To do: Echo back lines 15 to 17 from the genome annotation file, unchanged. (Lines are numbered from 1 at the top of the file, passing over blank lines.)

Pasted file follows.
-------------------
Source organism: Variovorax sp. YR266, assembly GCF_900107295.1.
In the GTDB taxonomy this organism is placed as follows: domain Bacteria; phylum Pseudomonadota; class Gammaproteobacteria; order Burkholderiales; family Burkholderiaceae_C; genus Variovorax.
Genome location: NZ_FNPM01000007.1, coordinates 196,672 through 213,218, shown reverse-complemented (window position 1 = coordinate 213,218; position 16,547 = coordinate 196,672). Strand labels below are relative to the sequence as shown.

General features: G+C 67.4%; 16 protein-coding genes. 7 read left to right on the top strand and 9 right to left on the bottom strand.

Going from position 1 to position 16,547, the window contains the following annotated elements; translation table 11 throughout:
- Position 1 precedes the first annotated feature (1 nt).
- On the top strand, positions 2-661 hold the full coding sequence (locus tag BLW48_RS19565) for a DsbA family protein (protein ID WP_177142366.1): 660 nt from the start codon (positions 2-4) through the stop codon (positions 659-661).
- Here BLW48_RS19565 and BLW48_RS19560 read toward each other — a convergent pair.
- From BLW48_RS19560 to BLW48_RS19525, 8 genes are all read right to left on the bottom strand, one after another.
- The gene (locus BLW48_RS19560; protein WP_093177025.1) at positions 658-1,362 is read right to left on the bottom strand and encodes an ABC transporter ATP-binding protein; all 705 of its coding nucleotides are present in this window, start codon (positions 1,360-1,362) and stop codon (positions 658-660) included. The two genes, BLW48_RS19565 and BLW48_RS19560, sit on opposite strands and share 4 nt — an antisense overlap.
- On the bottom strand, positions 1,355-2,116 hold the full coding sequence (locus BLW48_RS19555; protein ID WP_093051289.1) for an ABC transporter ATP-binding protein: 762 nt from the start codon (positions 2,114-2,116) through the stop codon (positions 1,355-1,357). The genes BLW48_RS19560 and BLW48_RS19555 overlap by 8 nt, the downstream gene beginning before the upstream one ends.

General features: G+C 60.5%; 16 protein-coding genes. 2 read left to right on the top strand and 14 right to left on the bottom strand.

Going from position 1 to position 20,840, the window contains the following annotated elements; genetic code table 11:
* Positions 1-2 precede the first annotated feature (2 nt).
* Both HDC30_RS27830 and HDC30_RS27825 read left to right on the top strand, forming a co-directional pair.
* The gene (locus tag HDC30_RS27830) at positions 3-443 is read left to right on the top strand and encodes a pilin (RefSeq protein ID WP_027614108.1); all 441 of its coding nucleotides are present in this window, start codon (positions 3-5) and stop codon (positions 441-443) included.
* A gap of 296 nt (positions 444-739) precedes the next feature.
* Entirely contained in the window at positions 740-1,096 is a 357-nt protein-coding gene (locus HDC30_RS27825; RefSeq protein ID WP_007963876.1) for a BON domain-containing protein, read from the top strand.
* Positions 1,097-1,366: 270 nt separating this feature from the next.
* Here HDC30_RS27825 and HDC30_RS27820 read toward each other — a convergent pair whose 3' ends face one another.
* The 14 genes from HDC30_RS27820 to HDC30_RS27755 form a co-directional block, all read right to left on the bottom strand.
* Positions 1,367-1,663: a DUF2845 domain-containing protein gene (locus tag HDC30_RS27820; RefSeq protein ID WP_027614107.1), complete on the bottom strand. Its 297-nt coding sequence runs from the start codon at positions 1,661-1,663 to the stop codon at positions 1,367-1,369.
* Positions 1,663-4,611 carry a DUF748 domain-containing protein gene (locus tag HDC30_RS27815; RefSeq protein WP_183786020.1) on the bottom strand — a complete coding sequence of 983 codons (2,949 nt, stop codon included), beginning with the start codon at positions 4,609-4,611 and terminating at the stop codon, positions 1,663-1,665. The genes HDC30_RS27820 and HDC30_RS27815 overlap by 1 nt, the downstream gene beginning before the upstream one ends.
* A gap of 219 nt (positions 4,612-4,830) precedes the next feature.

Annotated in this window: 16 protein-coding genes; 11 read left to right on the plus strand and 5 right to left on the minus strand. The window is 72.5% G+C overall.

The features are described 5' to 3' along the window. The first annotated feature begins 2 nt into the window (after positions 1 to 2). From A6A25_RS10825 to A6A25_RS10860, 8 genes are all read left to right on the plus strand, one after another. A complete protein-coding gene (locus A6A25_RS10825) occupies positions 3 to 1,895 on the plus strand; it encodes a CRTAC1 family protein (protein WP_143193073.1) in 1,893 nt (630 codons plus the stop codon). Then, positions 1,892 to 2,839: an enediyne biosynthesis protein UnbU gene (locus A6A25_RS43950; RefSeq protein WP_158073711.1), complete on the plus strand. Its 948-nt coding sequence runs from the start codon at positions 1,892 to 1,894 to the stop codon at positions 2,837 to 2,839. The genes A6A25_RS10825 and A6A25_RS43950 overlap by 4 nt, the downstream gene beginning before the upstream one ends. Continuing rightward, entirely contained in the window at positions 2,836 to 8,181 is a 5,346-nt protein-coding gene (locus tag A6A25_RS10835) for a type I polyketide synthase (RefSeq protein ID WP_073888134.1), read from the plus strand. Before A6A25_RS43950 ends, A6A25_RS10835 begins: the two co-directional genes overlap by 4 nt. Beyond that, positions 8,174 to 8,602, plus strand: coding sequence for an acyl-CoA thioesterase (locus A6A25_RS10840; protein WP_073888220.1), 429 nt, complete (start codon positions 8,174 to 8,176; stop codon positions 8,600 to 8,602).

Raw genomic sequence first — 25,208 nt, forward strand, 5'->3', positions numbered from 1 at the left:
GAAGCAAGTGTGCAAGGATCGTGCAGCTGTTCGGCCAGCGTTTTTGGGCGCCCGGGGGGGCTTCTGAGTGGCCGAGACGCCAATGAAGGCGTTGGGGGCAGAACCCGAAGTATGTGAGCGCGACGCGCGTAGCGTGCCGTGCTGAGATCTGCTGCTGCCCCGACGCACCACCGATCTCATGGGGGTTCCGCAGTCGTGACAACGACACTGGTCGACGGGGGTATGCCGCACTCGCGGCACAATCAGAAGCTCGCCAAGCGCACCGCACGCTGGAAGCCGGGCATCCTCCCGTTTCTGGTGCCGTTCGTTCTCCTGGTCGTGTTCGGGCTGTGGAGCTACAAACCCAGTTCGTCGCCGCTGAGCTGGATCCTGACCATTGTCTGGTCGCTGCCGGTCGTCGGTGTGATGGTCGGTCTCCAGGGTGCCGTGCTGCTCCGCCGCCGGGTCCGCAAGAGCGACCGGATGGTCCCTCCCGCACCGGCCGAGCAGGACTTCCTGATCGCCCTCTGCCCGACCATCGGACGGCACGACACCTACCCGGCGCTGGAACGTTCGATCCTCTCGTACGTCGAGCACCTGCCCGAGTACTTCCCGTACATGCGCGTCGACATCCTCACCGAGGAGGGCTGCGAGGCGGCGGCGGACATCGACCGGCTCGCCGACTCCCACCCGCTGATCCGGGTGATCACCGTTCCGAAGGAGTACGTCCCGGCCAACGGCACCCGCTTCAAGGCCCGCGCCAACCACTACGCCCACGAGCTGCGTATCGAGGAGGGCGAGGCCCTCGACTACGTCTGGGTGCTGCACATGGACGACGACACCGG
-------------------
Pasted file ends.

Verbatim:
* Both HDC30_RS27830 and HDC30_RS27825 read left to right on the top strand, forming a co-directional pair.
* The gene (locus tag HDC30_RS27830) at positions 3-443 is read left to right on the top strand and encodes a pilin (RefSeq protein ID WP_027614108.1); all 441 of its coding nucleotides are present in this window, start codon (positions 3-5) and stop codon (positions 441-443) included.
* A gap of 296 nt (positions 444-739) precedes the next feature.